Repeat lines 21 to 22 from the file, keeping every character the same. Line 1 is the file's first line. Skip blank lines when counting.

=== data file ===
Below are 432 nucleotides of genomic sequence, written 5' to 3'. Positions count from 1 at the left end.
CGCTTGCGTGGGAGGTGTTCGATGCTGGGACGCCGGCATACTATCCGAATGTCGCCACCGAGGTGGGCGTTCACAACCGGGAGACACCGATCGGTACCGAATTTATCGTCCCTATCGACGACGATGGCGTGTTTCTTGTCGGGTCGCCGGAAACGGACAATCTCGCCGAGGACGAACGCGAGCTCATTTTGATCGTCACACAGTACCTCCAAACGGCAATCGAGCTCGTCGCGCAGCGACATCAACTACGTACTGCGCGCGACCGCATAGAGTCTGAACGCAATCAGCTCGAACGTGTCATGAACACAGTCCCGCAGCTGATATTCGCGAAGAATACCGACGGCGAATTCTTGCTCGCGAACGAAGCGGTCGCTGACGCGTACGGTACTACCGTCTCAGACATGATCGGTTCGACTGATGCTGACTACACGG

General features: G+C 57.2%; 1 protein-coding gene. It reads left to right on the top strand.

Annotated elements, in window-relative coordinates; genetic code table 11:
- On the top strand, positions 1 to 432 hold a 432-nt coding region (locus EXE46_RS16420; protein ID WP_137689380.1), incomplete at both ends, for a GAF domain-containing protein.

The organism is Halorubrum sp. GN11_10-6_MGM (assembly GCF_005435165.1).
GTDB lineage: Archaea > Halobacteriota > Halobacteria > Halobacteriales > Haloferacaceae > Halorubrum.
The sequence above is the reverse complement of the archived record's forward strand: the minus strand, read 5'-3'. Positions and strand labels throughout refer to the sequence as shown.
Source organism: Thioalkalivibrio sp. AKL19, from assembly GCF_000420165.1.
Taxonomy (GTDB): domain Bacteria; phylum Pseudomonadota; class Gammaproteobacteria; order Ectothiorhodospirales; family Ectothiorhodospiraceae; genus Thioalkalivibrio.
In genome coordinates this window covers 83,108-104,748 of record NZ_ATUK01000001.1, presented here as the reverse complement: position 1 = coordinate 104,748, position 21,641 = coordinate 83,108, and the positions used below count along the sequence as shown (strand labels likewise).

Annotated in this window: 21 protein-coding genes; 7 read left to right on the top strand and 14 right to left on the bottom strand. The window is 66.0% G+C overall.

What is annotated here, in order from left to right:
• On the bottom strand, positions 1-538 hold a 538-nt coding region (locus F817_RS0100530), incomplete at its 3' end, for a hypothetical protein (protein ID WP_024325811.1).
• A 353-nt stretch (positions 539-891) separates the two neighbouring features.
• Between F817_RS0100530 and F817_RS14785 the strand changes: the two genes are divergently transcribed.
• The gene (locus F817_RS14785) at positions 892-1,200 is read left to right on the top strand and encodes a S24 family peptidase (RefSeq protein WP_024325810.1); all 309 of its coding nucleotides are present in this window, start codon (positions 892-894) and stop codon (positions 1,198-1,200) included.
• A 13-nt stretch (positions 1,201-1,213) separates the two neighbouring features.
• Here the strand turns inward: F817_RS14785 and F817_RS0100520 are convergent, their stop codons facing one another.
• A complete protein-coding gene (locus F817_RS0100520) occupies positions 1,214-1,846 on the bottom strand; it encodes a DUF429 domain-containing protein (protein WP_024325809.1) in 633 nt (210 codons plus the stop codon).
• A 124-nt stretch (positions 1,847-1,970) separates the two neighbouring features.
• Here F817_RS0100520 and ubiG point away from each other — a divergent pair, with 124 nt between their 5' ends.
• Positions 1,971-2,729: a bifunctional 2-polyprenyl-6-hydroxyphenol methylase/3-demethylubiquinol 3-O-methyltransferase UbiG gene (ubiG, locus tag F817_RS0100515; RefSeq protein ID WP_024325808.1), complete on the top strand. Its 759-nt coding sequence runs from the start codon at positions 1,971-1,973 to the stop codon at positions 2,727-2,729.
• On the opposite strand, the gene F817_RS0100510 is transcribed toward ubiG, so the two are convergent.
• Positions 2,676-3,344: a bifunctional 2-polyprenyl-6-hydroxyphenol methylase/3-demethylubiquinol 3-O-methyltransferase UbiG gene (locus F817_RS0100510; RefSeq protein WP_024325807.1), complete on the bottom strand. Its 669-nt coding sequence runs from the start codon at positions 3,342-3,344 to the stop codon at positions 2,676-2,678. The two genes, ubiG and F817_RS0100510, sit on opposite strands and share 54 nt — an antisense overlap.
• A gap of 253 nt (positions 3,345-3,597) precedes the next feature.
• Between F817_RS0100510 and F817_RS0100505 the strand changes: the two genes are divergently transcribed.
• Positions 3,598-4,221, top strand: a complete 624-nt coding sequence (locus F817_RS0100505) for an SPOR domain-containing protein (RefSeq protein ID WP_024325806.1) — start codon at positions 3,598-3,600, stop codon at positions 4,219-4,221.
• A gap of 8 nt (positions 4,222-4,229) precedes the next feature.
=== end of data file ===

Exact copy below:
• A 124-nt stretch (positions 1,847-1,970) separates the two neighbouring features.
• Here F817_RS0100520 and ubiG point away from each other — a divergent pair, with 124 nt between their 5' ends.